2) Crowds were excellent, and I would estimate anywhere from 70 - 100,000 for Fri-Sun, and were fully enthusiastic and knowledgeable. The pre-event marketing had obviously worked and we had the strongest crowds for a World's since the epic 1995 edition in Kirchzarten, Germany.
3) TV camera placement was excellent, especially in the 4X. I was totally glued to the giant screen (they had two for the fans that couldn't get close enough to the action, or for us working in the Tech area) for every heat. The course design was excellent and made for great racing, and when you add the overhead cameras, and excellent track side cameras, it was a perfect made-for-TV discipline, as originally intended, but fully delivered this time around.
4) The DH was fast, really fast, and that translated well onto TV. The camera placement once again was excellent, coupled with smart course design, ensured that we saw the riders at top speed, in full flight, and with interval splits and so on. It was the closest you'll get to DH skiing in summer.
5) The XC was epic. The rain was horrendous and the course was rideable but damn difficult. The leaders were slipping over every lap, guys fell in the river, there was action a plenty, and you got a real sense of endurance, pain and hardship. These are always part of XC, but often in the dry the riders make it look easy. This was hellish and the TV audience felt it. The races were closely fought and interesting to the end.
6) The Expo/Tech area looked F1. Helicopter shots showed the magnitude of the parking area and the colour etc. Coupled with the Trials World Championships happening right in front of the Expo area, it was all happening at once, never a dull moment.
So when all that is happening, you tend to forgive the fact that a rider's name was missing from a start sheet, or the shuttle system to the top of the 4X was not ideal, etc . The overall in-your-face atmosphere got everyone in the industry buzzing again. Most suddenly realised that MTB had never got lost, it had just taken a wrong turn, and we now need to harness the enthusiasm, keep the momentum, and build on this for 2003."
Got an opinion? Email us your thoughts.
Ullrich to decide soon about staying with Telekom
Savoldelli signs for three years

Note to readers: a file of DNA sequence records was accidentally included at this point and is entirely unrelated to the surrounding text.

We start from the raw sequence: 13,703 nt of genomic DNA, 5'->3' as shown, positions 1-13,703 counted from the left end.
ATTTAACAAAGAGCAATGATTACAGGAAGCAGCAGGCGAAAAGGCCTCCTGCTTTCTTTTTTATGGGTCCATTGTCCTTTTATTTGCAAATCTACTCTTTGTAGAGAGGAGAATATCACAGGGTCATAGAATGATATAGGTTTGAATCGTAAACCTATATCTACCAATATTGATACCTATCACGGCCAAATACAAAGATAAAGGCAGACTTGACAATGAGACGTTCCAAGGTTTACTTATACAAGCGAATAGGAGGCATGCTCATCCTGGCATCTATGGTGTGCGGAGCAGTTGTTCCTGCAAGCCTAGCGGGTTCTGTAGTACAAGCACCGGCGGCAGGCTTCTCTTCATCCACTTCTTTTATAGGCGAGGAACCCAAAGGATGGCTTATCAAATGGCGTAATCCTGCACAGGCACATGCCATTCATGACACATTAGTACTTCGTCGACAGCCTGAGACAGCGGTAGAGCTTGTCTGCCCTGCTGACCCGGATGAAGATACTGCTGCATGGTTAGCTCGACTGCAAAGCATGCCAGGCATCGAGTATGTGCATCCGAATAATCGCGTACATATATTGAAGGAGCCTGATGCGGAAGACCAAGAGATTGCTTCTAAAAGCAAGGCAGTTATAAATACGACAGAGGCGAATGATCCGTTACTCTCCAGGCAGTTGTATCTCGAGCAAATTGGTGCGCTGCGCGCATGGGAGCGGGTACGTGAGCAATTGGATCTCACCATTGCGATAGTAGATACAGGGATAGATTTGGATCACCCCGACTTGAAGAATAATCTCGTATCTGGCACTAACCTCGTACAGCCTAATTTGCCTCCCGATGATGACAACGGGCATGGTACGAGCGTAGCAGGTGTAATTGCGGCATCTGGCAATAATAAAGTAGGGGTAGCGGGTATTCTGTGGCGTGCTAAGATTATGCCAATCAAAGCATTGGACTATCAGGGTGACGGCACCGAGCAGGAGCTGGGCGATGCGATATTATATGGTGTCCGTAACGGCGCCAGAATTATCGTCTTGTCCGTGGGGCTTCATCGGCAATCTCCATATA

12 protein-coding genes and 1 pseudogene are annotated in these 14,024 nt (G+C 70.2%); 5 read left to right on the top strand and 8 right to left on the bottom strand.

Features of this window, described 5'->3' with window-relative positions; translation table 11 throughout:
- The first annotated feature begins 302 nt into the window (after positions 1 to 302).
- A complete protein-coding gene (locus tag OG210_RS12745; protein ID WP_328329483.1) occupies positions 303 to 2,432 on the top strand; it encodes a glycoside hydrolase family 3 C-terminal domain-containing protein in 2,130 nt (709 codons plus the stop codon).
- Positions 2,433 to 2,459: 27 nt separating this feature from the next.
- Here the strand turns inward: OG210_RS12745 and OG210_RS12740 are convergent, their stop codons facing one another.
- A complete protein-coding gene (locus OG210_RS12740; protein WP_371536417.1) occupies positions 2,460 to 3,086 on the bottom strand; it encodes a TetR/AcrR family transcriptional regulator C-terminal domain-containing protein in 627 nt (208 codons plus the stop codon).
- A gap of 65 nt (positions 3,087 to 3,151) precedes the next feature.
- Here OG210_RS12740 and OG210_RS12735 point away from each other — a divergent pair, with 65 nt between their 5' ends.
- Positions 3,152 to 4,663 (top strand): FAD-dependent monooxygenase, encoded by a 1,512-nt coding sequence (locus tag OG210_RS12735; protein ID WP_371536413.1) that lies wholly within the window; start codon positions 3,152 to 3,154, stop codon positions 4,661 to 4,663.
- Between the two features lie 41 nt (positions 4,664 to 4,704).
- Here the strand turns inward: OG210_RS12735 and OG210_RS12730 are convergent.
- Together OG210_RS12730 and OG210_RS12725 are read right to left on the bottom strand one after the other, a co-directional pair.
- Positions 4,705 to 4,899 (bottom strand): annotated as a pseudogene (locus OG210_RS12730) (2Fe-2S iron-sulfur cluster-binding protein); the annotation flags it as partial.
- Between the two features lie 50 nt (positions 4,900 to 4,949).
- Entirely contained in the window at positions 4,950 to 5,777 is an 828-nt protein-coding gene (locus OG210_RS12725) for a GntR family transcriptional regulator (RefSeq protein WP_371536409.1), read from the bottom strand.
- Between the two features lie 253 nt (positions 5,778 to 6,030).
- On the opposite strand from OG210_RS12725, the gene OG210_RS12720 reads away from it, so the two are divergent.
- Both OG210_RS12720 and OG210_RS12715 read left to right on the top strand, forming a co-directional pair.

Jan Ullrich will most likely make a decision about his future team within the next few days. Telekom boss Walter Godefroot has made him an offer, "and now Jan must decide" he says. In recent interviews, Ullrich has indicated that he would like to stay with Telekom, which helped him to a Tour de France win and four second places in five starts. He has to weigh up the financial aspects, which will see him without a salary until March 2003 when he finishes his suspension for testing positive to amphetamines. On the other hand, if he signed for another team his contract would presumably start in January.
Ullrich can count on better than good support next year, with the signing of Cadel Evans and Paolo Savoldelli, both excellent stage race riders. The latter signed a contract today for three years with the German squad. Also Belgian talent Mario Aerts will be a handy man to have in the team for the mountains.
Lotto-Domo doesn't need Planckaert
Three sporting directors seem to be enough for the Lotto-Domo team next season, with Hendrik Redant, Marc Sergeant and Claude Criquielion looking after things under the management of Christophe Sercu, according to the Belgian press. That means that there is no room for Walter Planckaert, a long time assistant of Sercu's, who had his eye on a top director's job. Planckaert may be asked to drive in certain races, but not on a full time basis.
Tom Steels still looking
Belgian champion Tom Steels is still looking for a new team, as Mapei-Quick Step will fold at the end of the season. Steels has not got a good offer from Patrick Lefevere's Quick Step team, with a slight complication being that he wants a contract for his friend Fabien De Waele as well.
Verstrepen may follow Dierckxsens
One of Lampre's two Belgians, Johan Verstrepen may follow his compatriot Ludo Dierckxsens to Landbouwkrediet-Colnago next season. Verstrepen says that "it is not yet official, but I had very good contacts with Gerard Bulens [Landbouwkrediet team manager]. I think that everything will be sorted out in the coming days."
Landbouwkrediet-Colnago has 12 riders under contract for next season, with just two Belgians confirmed so far: Ludo Dierckxsens (Bel), Bert De Waele (Bel), Yaroslav Popovych (Ukr), Volodimir Bileka (Ukr), Sergei Avdeyev (Ukr), Yuri Metluschenko (Ukr), Ruslan Gryschenko (Ukr), Mikhail Timochine (Rus), Lorenzo Bernucci (Ita), Claudio Luchini (Ita), Salvatore Scamardella (Ita), Domenico Puzzovivo (Ita). In total, the team expects to have 22 riders.
Eight riders for Palmans so far
Belgian division II team Palmans-Collstrop has so far contracted eight riders for next season: Björn Leukemans, Erwin Thijs, Roger Hammond, Mario De Clercq, Davy Commeyne, Tom Vannoppen, Bert Roesems and Geert Omloop. The team has ambitions for Division I next year, and will have a 20 rider roster. Geert Verheyen is another possibility for the team.
Louwers to Axa-VvZ
This year's Olympia's Tour winner Mart Louwers has signed a two year contract with Axa-VvZ. Louwers currently rides for the Rabobank Division III squad, and will follow his teammate Peter Möhlmann to Axa-VvZ. Lowers is good against the clock, winning the Dutch U23 championship last year as well as the U23 GP des Nations.